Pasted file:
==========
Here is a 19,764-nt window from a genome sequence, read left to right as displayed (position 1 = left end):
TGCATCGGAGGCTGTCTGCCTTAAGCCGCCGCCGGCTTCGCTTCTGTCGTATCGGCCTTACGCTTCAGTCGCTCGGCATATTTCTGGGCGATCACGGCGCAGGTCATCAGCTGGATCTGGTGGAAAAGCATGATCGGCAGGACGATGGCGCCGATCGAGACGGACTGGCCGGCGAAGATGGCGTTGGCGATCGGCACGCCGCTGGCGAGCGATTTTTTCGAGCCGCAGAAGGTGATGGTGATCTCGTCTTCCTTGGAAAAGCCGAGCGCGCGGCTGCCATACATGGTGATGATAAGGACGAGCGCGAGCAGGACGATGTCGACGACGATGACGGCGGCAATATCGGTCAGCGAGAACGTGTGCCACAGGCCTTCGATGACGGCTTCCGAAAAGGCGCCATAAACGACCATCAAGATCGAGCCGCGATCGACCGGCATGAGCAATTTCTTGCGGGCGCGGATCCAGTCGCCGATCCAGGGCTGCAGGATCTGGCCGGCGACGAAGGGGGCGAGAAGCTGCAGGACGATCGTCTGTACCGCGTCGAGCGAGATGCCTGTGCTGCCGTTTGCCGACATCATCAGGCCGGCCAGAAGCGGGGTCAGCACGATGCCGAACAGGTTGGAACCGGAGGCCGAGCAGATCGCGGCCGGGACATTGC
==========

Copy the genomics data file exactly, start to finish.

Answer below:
Here is a 19,764-nt window from a genome sequence, read left to right as displayed (position 1 = left end):
TGCATCGGAGGCTGTCTGCCTTAAGCCGCCGCCGGCTTCGCTTCTGTCGTATCGGCCTTACGCTTCAGTCGCTCGGCATATTTCTGGGCGATCACGGCGCAGGTCATCAGCTGGATCTGGTGGAAAAGCATGATCGGCAGGACGATGGCGCCGATCGAGACGGACTGGCCGGCGAAGATGGCGTTGGCGATCGGCACGCCGCTGGCGAGCGATTTTTTCGAGCCGCAGAAGGTGATGGTGATCTCGTCTTCCTTGGAAAAGCCGAGCGCGCGGCTGCCATACATGGTGATGATAAGGACGAGCGCGAGCAGGACGATGTCGACGACGATGACGGCGGCAATATCGGTCAGCGAGAACGTGTGCCACAGGCCTTCGATGACGGCTTCCGAAAAGGCGCCATAAACGACCATCAAGATCGAGCCGCGATCGACCGGCATGAGCAATTTCTTGCGGGCGCGGATCCAGTCGCCGATCCAGGGCTGCAGGATCTGGCCGGCGACGAAGGGGGCGAGAAGCTGCAGGACGATCGTCTGTACCGCGTCGAGCGAGATGCCTGTGCTGCCGTTTGCCGACATCATCAGGCCGGCCAGAAGCGGGGTCAGCACGATGCCGAACAGGTTGGAACCGGAGGCCGAGCAGATCGCGGCCGGGACATTGC